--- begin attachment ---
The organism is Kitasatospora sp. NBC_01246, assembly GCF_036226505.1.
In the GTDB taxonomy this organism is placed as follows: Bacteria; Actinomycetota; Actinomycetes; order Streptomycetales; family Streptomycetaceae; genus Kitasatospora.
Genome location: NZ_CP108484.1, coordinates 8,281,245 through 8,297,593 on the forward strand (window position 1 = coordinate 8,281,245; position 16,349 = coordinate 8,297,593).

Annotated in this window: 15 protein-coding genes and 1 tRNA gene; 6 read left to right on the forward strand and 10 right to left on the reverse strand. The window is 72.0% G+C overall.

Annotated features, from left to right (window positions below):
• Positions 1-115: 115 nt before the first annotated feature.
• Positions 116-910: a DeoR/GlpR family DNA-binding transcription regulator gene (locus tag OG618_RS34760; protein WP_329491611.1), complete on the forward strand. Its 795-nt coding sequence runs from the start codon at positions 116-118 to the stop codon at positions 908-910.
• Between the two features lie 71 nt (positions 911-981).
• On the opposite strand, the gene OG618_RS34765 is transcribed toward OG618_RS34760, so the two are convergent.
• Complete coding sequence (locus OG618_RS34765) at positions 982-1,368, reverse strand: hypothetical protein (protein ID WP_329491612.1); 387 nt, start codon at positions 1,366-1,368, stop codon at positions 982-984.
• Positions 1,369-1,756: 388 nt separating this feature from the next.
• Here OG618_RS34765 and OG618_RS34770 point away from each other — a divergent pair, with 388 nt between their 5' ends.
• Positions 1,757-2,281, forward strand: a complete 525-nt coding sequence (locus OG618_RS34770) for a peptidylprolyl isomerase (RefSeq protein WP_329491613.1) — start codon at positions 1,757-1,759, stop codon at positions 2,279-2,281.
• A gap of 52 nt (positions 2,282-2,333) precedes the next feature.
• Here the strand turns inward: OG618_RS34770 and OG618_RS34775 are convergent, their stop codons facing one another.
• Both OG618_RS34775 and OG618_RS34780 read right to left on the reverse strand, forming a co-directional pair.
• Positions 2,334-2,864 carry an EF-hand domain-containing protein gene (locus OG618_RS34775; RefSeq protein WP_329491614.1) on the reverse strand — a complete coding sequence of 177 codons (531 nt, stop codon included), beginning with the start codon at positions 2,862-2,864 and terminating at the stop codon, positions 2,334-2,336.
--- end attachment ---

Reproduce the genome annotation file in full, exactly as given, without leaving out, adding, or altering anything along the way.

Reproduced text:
The organism is Kitasatospora sp. NBC_01246, assembly GCF_036226505.1.
In the GTDB taxonomy this organism is placed as follows: Bacteria; Actinomycetota; Actinomycetes; order Streptomycetales; family Streptomycetaceae; genus Kitasatospora.
Genome location: NZ_CP108484.1, coordinates 8,281,245 through 8,297,593 on the forward strand (window position 1 = coordinate 8,281,245; position 16,349 = coordinate 8,297,593).

Annotated in this window: 15 protein-coding genes and 1 tRNA gene; 6 read left to right on the forward strand and 10 right to left on the reverse strand. The window is 72.0% G+C overall.

Annotated features, from left to right (window positions below):
• Positions 1-115: 115 nt before the first annotated feature.
• Positions 116-910: a DeoR/GlpR family DNA-binding transcription regulator gene (locus tag OG618_RS34760; protein WP_329491611.1), complete on the forward strand. Its 795-nt coding sequence runs from the start codon at positions 116-118 to the stop codon at positions 908-910.
• Between the two features lie 71 nt (positions 911-981).
• On the opposite strand, the gene OG618_RS34765 is transcribed toward OG618_RS34760, so the two are convergent.
• Complete coding sequence (locus OG618_RS34765) at positions 982-1,368, reverse strand: hypothetical protein (protein ID WP_329491612.1); 387 nt, start codon at positions 1,366-1,368, stop codon at positions 982-984.
• Positions 1,369-1,756: 388 nt separating this feature from the next.
• Here OG618_RS34765 and OG618_RS34770 point away from each other — a divergent pair, with 388 nt between their 5' ends.
• Positions 1,757-2,281, forward strand: a complete 525-nt coding sequence (locus OG618_RS34770) for a peptidylprolyl isomerase (RefSeq protein WP_329491613.1) — start codon at positions 1,757-1,759, stop codon at positions 2,279-2,281.
• A gap of 52 nt (positions 2,282-2,333) precedes the next feature.
• Here the strand turns inward: OG618_RS34770 and OG618_RS34775 are convergent, their stop codons facing one another.
• Both OG618_RS34775 and OG618_RS34780 read right to left on the reverse strand, forming a co-directional pair.
• Positions 2,334-2,864 carry an EF-hand domain-containing protein gene (locus OG618_RS34775; RefSeq protein WP_329491614.1) on the reverse strand — a complete coding sequence of 177 codons (531 nt, stop codon included), beginning with the start codon at positions 2,862-2,864 and terminating at the stop codon, positions 2,334-2,336.